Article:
Sanctions also seem to reduce the popularity of mixers: In 2022, $7.8 billion in crypto passed through mixers, compared to $11.5 billion in 2021. The U.S. Office of Foreign Assets Control (OFAC) sanctioned mixers Tornado Cash and Blender.io last year because both services had been actively used by the North Korean hacker group Lazarus.
Money laundering trends
Crypto infrastructure remains open to ransomware hackers because they most often send extorted money to centralized crypto exchanges, Chainlaysis said. The centralized exchanges, despite the intensified attention of law enforcement agencies around the world over the past few years, remain the major receivers of criminal funds, Chainalysis said.
However, hackers that steal crypto from exchanges and other entities prefer DeFi platforms for money laundering, especially when the DeFi protocols themselves are victims, the report says. “In DeFi hacks, attackers often end up with tokens that aren’t listed on other exchanges, so they need to use decentralized exchanges (DEX) to swap them for more liquid crypto assets,” according to Chainalysis.
The report looks into a particular case of one ransomware strain, Deadbolt, which was active in 2022. Unlike the most infamous ransomware groups such as Conti, attacking large organizations for big ransoms, Deadbolt operators chose to target small businesses and individuals. In 2022 it received over $2.3 million from around 4,923 victims, who paid about $476 each, on average.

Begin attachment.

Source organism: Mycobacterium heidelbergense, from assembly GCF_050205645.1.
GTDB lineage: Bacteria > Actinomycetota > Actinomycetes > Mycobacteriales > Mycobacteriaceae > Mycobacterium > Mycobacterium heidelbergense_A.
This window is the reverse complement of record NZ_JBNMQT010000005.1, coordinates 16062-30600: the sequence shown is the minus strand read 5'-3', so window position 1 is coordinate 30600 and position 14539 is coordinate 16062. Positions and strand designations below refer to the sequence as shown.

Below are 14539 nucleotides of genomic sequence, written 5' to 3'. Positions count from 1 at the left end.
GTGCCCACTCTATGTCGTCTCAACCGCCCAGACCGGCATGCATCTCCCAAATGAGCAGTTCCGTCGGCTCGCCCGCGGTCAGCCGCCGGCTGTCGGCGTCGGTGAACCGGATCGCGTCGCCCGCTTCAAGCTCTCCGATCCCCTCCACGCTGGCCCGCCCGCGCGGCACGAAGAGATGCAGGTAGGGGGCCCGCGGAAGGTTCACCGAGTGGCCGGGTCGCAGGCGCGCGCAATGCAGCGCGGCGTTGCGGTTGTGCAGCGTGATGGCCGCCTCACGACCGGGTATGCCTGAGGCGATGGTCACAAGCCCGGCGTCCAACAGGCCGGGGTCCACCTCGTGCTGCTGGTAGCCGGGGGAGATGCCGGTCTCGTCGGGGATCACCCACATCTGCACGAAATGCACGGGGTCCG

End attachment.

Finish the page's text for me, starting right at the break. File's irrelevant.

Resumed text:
A twist here is the way this group sent decryption keys to their victims who paid the ransom: Once a victim sent a bitcoin transaction to Deadbolt’s address, another transaction would get triggered automatically, sending back a meager amount of bitcoin (around $1) with the decryption key written into the OP-RETURN field of the transaction data.
This mechanism helped the Dutch Royal Police, which investigated the group, to get decryption keys for a dozen victims without them having to par with their money. The police sent payout transactions to the hackers, but as soon as they received the key they reverted the payouts using the replace-by-fee mechanism.
Replace-by-fee allows replacement of the already initiated transaction in the Bitcoin blockchain with a new one with a higher fee, so the miners would include a more profitable transaction into the blockchain and the first one would became invalid as the bitcoin is already spent.
The leader in news and information on cryptocurrency, digital assets and the future of money, CoinDesk is a media outlet that strives for the highest journalistic standards and abides by a strict set of editorial policies. CoinDesk is an independent operating subsidiary of Digital Currency Group, which invests in cryptocurrencies and blockchain startups. As part of their compensation, certain CoinDesk employees, including editorial employees, may receive exposure to DCG equity in the form of stock appreciation rights, which vest over a multi-year period. CoinDesk journalists are not allowed to purchase stock outright in DCG.
Learn more about Consensus 2023, CoinDesk’s longest-running and most influential event that brings together all sides of crypto, blockchain and Web3. Head to consensus.coindesk.com to register and buy your pass now.